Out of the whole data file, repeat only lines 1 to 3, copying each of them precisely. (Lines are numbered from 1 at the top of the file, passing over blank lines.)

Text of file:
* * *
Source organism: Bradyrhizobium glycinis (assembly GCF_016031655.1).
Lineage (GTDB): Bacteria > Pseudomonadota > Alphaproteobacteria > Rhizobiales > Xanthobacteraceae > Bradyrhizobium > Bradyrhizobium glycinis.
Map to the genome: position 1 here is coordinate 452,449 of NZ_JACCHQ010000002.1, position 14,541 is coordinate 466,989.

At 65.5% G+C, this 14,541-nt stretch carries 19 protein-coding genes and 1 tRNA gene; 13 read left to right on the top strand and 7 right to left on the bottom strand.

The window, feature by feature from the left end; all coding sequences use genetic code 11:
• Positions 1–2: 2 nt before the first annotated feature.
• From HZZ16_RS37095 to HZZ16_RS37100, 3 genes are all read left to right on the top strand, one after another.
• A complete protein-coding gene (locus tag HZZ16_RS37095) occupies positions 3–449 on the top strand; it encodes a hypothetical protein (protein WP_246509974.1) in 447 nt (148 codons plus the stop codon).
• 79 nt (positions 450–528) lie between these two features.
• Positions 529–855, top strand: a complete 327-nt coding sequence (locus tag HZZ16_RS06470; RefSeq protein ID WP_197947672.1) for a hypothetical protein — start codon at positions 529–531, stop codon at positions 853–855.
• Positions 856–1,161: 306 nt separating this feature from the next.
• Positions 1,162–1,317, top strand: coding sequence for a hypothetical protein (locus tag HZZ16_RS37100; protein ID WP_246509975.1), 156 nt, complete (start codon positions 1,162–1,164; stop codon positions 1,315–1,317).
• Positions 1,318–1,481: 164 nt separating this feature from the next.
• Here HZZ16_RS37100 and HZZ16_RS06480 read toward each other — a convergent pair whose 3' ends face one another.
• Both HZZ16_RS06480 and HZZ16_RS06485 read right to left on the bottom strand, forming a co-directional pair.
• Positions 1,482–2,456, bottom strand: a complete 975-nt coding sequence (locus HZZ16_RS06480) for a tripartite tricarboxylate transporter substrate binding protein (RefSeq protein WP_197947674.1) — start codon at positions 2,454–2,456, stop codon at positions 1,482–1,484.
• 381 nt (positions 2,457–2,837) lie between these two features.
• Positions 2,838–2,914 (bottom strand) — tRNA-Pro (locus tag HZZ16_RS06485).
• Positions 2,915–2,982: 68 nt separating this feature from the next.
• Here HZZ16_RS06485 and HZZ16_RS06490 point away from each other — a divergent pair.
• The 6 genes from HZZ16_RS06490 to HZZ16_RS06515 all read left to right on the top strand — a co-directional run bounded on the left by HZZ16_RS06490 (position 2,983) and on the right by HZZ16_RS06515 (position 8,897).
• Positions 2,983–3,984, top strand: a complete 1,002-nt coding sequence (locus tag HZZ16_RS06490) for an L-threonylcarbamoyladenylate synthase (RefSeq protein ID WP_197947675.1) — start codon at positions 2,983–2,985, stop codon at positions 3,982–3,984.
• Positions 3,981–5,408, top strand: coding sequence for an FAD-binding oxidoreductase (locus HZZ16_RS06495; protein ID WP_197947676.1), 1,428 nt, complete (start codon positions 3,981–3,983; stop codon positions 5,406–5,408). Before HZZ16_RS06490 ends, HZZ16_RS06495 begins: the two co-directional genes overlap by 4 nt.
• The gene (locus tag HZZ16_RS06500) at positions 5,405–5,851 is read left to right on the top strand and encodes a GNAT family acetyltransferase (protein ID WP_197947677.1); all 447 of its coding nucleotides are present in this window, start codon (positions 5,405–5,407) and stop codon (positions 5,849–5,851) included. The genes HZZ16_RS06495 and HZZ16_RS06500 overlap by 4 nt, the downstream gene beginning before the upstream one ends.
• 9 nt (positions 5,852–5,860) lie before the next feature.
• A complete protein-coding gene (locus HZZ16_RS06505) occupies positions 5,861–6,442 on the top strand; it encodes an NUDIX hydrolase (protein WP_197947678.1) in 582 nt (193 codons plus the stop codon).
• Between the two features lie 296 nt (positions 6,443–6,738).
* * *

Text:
Source organism: Bradyrhizobium glycinis (assembly GCF_016031655.1).
Lineage (GTDB): Bacteria > Pseudomonadota > Alphaproteobacteria > Rhizobiales > Xanthobacteraceae > Bradyrhizobium > Bradyrhizobium glycinis.
Map to the genome: position 1 here is coordinate 452,449 of NZ_JACCHQ010000002.1, position 14,541 is coordinate 466,989.